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Professor Tio
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icon Gauging Difficulties without the Brain System (+5)  
I'm introducing someone to DROD and they ask me about the difficulty of the series, but not on a 1-10 scale. I've never really been good with gauging difficulty plus I haven't played everything yet, so I dunno if I'm overestimating or underestimating in some spots. Help, I guess?
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Also I realize my wording's a little odd here, when I said "optional" I meant like secrets and such that are necessary for a 100%.

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03-01-2019 at 04:10 PM
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Insoluble
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icon Re: Gauging Difficulties without the Brain System (+3)  
Oh man. This is a super interesting question and one I've thought about a ton. I even ran a contest at one point the sole purpose of which was to try to get an idea of how to rate difficulty. I think the main conclusion I've drawn is that using a numeric ranking scale to rate difficulty is a pretty flawed method, and you're never going to get a satisfying result from it.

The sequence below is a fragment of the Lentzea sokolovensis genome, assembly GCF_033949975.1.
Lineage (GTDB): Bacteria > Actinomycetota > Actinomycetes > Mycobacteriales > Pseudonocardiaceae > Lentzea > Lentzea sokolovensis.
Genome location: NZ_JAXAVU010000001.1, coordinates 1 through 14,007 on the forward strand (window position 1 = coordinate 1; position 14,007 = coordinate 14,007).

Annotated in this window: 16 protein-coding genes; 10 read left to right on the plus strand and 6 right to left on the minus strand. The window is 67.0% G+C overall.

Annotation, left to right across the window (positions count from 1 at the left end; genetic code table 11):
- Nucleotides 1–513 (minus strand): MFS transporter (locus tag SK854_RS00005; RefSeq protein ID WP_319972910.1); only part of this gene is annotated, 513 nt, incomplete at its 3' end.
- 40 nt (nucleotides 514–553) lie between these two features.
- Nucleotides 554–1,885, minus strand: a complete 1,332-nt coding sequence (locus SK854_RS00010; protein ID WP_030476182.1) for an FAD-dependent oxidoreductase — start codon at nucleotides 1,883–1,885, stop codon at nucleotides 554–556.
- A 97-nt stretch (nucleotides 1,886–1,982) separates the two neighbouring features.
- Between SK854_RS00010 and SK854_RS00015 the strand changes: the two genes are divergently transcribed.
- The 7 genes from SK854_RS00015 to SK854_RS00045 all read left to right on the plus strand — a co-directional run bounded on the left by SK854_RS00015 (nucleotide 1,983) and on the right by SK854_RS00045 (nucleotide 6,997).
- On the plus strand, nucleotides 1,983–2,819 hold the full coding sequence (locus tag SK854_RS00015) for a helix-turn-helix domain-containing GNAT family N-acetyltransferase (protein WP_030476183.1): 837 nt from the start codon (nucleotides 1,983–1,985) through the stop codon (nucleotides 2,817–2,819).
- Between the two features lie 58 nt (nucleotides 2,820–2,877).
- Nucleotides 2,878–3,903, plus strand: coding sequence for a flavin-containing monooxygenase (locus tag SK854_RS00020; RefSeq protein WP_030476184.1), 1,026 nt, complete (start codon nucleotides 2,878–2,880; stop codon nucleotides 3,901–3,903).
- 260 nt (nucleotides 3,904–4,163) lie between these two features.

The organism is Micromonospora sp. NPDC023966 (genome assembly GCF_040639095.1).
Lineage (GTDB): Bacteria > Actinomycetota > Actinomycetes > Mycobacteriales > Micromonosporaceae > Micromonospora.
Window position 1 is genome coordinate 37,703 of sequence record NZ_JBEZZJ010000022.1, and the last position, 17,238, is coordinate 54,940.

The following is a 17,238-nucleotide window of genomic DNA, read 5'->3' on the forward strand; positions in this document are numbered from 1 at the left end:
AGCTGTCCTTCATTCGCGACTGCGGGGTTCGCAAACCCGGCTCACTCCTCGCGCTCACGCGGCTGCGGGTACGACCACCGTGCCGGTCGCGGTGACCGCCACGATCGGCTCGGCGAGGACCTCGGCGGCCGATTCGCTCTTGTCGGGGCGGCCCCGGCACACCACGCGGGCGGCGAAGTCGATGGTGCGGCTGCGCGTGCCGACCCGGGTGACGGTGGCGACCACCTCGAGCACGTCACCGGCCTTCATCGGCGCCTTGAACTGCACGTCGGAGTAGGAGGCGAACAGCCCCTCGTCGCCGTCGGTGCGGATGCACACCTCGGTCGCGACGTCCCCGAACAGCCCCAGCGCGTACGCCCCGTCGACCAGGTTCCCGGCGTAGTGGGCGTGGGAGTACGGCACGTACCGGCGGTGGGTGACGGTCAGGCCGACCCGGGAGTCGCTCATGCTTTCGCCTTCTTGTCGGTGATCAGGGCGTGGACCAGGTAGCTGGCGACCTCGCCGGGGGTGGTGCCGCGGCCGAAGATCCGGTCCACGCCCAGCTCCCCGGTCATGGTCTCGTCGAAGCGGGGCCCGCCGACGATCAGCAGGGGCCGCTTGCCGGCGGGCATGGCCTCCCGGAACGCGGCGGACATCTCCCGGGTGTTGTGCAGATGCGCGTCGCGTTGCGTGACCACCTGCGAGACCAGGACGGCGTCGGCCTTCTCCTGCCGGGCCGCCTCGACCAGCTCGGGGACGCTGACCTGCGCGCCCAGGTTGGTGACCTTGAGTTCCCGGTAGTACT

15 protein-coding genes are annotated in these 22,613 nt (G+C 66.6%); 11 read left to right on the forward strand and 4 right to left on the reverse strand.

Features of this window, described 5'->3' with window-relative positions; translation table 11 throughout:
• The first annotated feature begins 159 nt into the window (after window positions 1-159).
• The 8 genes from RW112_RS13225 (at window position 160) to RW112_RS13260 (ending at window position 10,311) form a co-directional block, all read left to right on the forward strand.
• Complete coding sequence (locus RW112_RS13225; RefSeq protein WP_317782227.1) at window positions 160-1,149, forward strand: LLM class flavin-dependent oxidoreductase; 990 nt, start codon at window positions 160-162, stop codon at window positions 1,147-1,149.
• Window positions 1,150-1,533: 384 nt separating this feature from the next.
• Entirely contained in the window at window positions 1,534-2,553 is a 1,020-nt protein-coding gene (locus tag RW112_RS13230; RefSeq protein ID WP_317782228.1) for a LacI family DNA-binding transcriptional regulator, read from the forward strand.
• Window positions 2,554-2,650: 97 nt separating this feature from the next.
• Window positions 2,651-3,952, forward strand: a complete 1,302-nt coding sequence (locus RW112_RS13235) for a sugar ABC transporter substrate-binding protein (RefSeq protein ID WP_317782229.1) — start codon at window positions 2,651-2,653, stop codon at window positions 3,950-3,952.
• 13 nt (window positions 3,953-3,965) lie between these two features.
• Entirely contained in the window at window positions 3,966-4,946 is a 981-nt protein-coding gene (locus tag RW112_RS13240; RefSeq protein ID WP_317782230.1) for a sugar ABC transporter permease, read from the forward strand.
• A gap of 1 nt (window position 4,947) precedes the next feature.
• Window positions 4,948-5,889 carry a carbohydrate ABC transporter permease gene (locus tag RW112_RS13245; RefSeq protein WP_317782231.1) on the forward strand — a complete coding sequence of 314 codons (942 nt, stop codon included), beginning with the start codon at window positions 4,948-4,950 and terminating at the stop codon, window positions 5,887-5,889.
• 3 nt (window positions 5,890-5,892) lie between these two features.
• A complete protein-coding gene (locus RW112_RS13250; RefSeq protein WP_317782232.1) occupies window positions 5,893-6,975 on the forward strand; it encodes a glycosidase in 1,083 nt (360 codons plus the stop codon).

There are a couple of reasons for this. The main one is that difficulty isn't a one dimensional thing. There are different kinds of difficulty in DROD holds. Back in the AE days when the first user holds were coming out, a lot of the difficulty was execution based. Difficulty was more a matter of endurance. You had super long horde rooms and the difficulty came more from making small decisions about specific moves over the course of a 1000 move room. These days, a lot more of the difficulty comes from knowledge of the interactions and being able to think through their implications. The difficulty is more in reasoning out the correct overall approach to the room.

I think the community on the whole actually doesn't use KDD as a benchmark for difficulty these days for this very reason. KDD has a kind of difficulty that just ins' very comparable to the kind of difficulty in TSS. There's some overlap sure, but for the most part they don't fit on the same scale.

Te other big problem with trying to put difficulty on a one dimensional numerical scale is that it's very subjective. Because there are different kinds of difficulty and different kinds of players, not everyone is going to rank holds in the same order in terms of difficulty. I may find One hold to be dramatically harder than another where you find it to be much easier.